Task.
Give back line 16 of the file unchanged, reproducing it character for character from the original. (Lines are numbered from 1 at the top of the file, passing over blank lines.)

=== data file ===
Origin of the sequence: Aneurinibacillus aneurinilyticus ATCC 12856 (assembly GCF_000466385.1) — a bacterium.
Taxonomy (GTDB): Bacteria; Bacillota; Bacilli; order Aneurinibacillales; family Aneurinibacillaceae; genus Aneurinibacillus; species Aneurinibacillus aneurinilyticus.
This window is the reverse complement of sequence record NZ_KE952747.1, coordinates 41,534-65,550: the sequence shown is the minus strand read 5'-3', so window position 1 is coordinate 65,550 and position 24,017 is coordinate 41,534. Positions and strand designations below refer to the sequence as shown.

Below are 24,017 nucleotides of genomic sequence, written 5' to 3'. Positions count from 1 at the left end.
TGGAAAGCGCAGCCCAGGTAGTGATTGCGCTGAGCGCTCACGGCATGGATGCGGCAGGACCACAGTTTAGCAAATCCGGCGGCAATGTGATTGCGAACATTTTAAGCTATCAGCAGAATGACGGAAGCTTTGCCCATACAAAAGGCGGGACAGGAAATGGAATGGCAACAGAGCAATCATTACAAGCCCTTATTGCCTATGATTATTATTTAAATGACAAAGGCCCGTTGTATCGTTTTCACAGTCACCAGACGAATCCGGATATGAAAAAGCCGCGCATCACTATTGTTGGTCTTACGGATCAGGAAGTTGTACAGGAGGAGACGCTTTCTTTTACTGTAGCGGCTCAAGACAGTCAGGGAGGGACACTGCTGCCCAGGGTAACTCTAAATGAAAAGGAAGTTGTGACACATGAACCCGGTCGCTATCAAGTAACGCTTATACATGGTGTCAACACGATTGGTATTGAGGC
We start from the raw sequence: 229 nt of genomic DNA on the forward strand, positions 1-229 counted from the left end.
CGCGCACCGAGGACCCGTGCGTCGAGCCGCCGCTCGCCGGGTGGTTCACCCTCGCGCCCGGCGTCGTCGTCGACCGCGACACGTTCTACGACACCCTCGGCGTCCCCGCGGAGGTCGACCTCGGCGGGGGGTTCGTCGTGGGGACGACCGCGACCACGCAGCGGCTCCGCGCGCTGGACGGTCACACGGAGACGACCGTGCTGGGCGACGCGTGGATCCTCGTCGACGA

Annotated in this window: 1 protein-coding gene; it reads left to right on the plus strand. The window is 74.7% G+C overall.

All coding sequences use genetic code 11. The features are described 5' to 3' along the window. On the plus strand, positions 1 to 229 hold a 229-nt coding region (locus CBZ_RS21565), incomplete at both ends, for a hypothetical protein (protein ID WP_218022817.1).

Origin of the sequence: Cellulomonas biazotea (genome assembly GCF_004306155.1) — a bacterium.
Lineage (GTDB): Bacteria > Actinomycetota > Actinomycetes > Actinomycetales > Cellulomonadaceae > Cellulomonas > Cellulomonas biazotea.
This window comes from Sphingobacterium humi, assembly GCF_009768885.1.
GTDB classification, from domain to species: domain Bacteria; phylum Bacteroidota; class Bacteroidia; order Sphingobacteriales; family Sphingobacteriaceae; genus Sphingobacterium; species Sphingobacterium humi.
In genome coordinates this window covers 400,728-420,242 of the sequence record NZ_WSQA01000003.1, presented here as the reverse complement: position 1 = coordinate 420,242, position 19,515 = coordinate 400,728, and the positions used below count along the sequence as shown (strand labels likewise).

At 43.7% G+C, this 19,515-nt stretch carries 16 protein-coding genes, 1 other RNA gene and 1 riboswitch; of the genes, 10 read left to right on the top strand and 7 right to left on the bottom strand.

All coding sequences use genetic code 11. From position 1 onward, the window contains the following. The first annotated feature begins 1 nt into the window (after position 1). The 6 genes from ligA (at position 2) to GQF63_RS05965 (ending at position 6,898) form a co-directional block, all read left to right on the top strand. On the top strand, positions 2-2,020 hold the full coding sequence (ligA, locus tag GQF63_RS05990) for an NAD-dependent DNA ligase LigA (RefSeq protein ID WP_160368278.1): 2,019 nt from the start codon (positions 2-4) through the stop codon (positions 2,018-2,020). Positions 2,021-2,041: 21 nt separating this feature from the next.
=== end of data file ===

All coding sequences use genetic code 11. From position 1 onward, the window contains the following. The first annotated feature begins 1 nt into the window (after position 1). The 6 genes from ligA (at position 2) to GQF63_RS05965 (ending at position 6,898) form a co-directional block, all read left to right on the top strand. On the top strand, positions 2-2,020 hold the full coding sequence (ligA, locus tag GQF63_RS05990) for an NAD-dependent DNA ligase LigA (RefSeq protein ID WP_160368278.1): 2,019 nt from the start codon (positions 2-4) through the stop codon (positions 2,018-2,020). Positions 2,021-2,041: 21 nt separating this feature from the next.